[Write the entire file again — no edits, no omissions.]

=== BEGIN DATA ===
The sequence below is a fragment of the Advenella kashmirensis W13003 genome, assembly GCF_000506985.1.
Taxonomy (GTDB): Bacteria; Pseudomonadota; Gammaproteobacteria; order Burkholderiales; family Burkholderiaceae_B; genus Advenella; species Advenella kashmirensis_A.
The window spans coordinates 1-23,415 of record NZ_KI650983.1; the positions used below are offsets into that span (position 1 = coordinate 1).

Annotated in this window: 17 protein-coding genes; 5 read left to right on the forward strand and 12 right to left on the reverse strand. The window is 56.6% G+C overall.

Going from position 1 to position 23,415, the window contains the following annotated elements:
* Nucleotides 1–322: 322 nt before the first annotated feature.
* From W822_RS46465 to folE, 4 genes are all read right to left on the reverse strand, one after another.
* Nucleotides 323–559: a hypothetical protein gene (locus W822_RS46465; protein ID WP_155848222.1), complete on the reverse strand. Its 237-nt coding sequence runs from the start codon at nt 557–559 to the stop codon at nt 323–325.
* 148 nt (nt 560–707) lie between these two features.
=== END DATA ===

The sequence below is a fragment of the Advenella kashmirensis W13003 genome, assembly GCF_000506985.1.
Taxonomy (GTDB): Bacteria; Pseudomonadota; Gammaproteobacteria; order Burkholderiales; family Burkholderiaceae_B; genus Advenella; species Advenella kashmirensis_A.
The window spans coordinates 1-23,415 of record NZ_KI650983.1; the positions used below are offsets into that span (position 1 = coordinate 1).

Annotated in this window: 17 protein-coding genes; 5 read left to right on the forward strand and 12 right to left on the reverse strand. The window is 56.6% G+C overall.

Going from position 1 to position 23,415, the window contains the following annotated elements:
* Nucleotides 1–322: 322 nt before the first annotated feature.
* From W822_RS46465 to folE, 4 genes are all read right to left on the reverse strand, one after another.
* Nucleotides 323–559: a hypothetical protein gene (locus W822_RS46465; protein ID WP_155848222.1), complete on the reverse strand. Its 237-nt coding sequence runs from the start codon at nt 557–559 to the stop codon at nt 323–325.
* 148 nt (nt 560–707) lie between these two features.